In three years he’s gone from being a total novice in the food business to supplying some of the East Riding’s best-loved restaurants and next month makes his first appearance at the BBC Good Food Show at London’s Olympia. He’s also a regular at the farmers markets at Humber Bridge and Hovingham.
Justin’s still fledgling business, Staal’s Smokehouse, has seen him leave behind a world of journeying north of the Arctic Circle, south of the Equator and working in estate management and event management, for a seven-day-a-week and an almost one-man-band enterprise that he’s sunk much of his reserves into.
His working week is no longer organising fishing trips for millionaires from Japan, the US and the UK (including Eric Clapton, Ian Botham and Chris Tarrant) so that they can experience catching Atlantic salmon for £10,000 a week. Instead he’s now smoking 80 sides of salmon each week from off the west coast of Scotland and dealing with the realities and complexities of food production and competitive pricing.
“It’s bloody hard work and I’m certainly not averse to it. I relish it, but I still didn’t think it was going to be quite such a job in establishing a business. I’ve funded it all myself, and it’s now just about washing its face. It’s all about creating critical mass, the number of sales.”
Justin is both grateful and heartened by the way in which others have embraced what he is trying to do.
“Where we are in the East Riding, and this probably includes many other rural areas around the UK, this kind of business wouldn’t have worked 15 years ago but the huge surge of interest in TV chefs and programmes about cooking and meals has brought about a new wave of food awareness. What I love about being here is the support you receive from the general public, farm shops, delis and restaurants. The community wants you to succeed.”
Having studied agriculture and land management at Cirencester and then a masters degree at Aberdeen University, Justin’s career has seen him work with Strutt & Parker in Harrogate and Edinburgh, designing a mobile pub for Theakston’s and sending ‘high end net worth’ (for this read millionaires) people to extreme destinations. He knew his next step was to set up his own business.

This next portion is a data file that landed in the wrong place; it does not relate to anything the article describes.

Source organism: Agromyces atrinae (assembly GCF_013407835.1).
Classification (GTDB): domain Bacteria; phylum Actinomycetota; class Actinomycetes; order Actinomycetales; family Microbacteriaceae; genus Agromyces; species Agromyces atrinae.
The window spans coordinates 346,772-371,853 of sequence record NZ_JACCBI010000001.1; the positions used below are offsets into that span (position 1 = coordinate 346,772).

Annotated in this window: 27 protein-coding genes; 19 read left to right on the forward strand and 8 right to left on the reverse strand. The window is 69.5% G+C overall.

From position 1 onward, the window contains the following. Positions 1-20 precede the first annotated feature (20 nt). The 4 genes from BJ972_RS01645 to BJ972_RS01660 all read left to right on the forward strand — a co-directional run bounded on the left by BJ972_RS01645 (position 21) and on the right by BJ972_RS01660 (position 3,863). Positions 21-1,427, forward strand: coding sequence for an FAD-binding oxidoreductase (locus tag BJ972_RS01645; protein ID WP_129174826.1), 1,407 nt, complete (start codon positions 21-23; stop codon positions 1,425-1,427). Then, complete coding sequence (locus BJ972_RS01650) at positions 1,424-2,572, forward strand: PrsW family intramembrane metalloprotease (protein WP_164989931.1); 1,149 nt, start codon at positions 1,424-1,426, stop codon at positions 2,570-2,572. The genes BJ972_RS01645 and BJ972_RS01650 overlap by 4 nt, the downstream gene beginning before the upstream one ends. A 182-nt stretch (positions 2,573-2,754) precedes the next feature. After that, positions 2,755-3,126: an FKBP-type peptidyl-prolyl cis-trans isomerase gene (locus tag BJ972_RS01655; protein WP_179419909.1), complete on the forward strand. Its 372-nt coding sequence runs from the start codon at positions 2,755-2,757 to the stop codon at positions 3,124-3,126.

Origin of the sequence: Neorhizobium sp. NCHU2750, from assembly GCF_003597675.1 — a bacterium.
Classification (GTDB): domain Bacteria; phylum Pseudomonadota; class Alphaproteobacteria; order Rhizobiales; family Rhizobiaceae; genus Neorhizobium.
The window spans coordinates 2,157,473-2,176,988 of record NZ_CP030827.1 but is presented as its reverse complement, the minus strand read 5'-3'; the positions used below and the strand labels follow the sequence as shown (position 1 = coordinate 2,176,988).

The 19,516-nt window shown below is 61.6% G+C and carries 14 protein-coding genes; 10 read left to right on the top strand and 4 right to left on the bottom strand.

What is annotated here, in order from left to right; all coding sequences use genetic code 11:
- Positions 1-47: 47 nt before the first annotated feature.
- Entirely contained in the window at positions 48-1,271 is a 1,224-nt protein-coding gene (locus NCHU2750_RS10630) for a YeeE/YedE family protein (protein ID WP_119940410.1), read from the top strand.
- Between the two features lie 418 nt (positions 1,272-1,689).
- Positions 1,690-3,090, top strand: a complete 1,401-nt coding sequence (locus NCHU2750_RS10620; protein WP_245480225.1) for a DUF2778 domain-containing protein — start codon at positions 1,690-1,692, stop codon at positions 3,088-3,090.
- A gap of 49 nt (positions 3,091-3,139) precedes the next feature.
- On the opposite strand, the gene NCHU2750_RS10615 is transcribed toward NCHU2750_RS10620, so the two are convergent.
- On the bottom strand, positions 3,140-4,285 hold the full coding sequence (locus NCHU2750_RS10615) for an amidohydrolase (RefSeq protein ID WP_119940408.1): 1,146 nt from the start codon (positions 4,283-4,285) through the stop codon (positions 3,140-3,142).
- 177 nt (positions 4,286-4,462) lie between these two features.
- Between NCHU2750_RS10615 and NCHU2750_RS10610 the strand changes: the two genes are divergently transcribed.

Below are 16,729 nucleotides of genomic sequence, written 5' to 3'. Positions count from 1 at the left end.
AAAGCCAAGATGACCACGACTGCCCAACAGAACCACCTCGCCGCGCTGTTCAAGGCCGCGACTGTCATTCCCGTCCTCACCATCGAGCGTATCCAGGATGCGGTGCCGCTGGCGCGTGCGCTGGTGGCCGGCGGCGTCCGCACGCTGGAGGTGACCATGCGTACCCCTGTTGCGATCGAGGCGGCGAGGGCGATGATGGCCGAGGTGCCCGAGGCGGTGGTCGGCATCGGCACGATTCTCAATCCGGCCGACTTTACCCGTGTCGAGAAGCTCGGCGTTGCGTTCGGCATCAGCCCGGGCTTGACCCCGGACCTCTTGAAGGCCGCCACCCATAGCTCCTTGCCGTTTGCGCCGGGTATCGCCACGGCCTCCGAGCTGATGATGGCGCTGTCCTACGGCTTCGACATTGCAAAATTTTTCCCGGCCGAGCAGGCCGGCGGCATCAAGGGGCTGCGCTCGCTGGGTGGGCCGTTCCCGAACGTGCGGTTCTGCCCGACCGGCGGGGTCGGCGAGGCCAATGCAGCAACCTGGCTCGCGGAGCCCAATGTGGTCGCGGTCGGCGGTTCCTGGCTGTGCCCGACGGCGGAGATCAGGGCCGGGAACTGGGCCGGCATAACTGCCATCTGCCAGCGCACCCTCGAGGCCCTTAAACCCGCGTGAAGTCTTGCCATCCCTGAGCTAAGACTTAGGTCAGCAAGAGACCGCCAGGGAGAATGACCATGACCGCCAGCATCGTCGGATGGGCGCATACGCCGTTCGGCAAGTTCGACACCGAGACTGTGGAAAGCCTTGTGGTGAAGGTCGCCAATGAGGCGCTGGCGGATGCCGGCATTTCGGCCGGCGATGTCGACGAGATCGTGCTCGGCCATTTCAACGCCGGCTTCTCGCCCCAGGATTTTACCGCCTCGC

He met his future wife Georgina while working in Cirencester. She was working for a land agent but was born in the East Riding. They now have two sons, Archie, seven, and Sebastian, five. Georgina’s parents Stephen and Caroline Caley own around 1,200 acres of farmland in Routh, Long Riston and Holderness.
“My father-in-law had brought the land back in hand where we are now and we came to live in the cottage behind the house here at Riston Grange. Stephen said that if I’d like to start a business had I ever thought of moving to Yorkshire? It ticked all the boxes from a family and personal point of view. When we came here I decide that I wanted to work with land and buildings we had at our disposal but not as a farmer.
“I wanted a food business and had looked at rearing quail or developing a charcuterie but I felt that would take too long. I bought a hobby-style smoker to try out what smoking was like, having seen it done by the chefs at the riverside up above the Arctic Circle, and then I started finding out what would work best. My signature smoking is now oak and applewood that provides a sweeter taste and has proved to be a winner with all our customers.
“It would be great to get recommendations from people like James Martin, Jamie Oliver and the other TV chefs at some time but what I’m really concerned with is consistently producing the quality we have managed so far. I’ve now taken on a local girl from Skirlaugh, farmer’s daughter Emily Jackson who really gets what I’m trying to do. This week we’ve smoked 80 sides of salmon, 50 ducks, 50 chicken and 70 kippers. We’re certainly not the biggest but we’re growing.”